Do you think the streets near you are dirty, maybe even the dirtiest in New York? Depending on the county you live in, you might be right.

Earlier this year, the New York City Department of Sanitation analyzed how many city streets and sidewalks could be considered “acceptably clean.”

In what may be considered surprising results, all but one county scored above 90% for clean streets. The only exception was the Bronx, where 89.7% of streets were considered clean, meaning more than one in 10 streets were not considered acceptable.

Brooklyn had the second highest number of dirty streets, with 9.8% of streets rated dirty. Overall, DOS found that 93.6% of city streets were “acceptably clean” in January 2023, which is an improvement from December 2022 (92.6%) and much better than January. 2022 (88.5%).

As for the sidewalks, once again the Bronx was in the back, with 93.9% cleanliness. It was the only county below 95%, and as with the streets, the city as a whole had improved from the previous month and year.

The county with the cleanest streets was Staten Island, while Manhattan won the title for cleanest sidewalks, with a whopping 98.9% finding it clean.

In an effort to improve the numbers, the city council will vote on a bill to reduce litter in front of buildings. The proposal would target property owners who do not clean the sidewalks in front of their buildings, as it would significantly extend the time frame in which DOS can issue violations for dirty sidewalks.

Currently, these citations can only be issued for two hours of the day: 8:00 a.m. to 9:00 a.m. and then 6:00 p.m. to 7:00 p.m. The proposed new law would give sanitation inspectors the ability to issue tickets for dirty sidewalks or gutters during business hours.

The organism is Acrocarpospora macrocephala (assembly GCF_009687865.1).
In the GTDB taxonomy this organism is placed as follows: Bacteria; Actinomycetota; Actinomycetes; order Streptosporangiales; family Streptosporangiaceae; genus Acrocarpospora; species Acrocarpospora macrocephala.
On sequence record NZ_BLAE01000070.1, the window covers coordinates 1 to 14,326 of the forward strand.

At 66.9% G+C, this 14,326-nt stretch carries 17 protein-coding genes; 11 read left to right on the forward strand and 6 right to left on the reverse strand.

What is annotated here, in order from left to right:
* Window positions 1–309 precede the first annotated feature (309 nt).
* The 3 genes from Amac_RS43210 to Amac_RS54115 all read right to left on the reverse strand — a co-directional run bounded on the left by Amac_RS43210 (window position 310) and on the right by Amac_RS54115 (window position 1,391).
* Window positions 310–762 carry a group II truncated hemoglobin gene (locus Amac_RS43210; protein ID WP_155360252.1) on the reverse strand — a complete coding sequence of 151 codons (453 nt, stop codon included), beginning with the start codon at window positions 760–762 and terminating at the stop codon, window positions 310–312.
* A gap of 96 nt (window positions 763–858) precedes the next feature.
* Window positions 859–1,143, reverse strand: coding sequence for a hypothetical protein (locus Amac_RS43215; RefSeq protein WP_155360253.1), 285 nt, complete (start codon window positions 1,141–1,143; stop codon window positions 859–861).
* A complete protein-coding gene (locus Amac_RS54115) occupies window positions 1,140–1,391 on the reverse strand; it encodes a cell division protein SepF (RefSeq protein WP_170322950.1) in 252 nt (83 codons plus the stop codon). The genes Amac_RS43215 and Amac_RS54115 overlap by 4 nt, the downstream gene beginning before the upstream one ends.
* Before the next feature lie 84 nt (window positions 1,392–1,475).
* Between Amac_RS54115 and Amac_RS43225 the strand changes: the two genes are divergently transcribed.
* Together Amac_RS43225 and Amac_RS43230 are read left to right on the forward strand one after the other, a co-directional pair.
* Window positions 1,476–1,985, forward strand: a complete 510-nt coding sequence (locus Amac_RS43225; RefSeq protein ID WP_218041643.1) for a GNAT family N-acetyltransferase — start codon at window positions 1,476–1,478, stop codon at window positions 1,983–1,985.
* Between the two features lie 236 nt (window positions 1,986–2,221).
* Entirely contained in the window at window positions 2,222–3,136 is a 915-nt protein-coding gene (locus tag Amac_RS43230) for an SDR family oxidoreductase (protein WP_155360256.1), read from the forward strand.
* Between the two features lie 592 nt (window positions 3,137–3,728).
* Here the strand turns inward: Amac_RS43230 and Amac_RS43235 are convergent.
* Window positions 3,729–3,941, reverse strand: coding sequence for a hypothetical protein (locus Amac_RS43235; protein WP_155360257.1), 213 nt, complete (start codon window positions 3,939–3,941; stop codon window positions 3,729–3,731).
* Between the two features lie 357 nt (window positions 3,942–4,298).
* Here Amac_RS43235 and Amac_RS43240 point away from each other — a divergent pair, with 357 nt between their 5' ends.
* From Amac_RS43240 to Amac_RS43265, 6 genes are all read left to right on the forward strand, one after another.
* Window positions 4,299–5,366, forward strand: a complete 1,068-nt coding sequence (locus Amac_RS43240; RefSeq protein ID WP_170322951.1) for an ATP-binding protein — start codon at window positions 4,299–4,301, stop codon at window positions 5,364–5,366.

The vote comes after the Ministry of Sanitation launched its new anti-litter campaign in the five boroughs, one that aligns with the slogan We NYC recently updated that some New Yorkers have, shall we say, strong feelings about.

NYC presents a new ad campaign

With fun, carefully chosen words, the department tackles the serious behavior that has become commonplace across the city. For example, the target audience for advertisements includes people who leave dog feces on the sidewalk, or those who throw drinking cups, food wrappers, cigarette butts or other standard litter onto the streets and sidewalks of the city. city, instead of throwing them away.

“New Yorkers have had enough litter, enough dirt on our sidewalks, and enough to feel like there’s nothing they can do about it,” Mayor Eric Adams said in a statement. “This administration is committed to ‘cleaning things up’ and our strategy is working, but we need everyone to do their part, and that’s what this campaign is all about.”

The launch comes amid a strategic realignment (and increased funding) of the city’s Sanitation Department, which includes cleaning up more than 1,500 long-neglected areas in five boroughs, cracking down on illegal dumping and changing garbage collection schedules, with the first new garbage collection rules in over half a century.

Carolina Ardila updates us from Manhattan.

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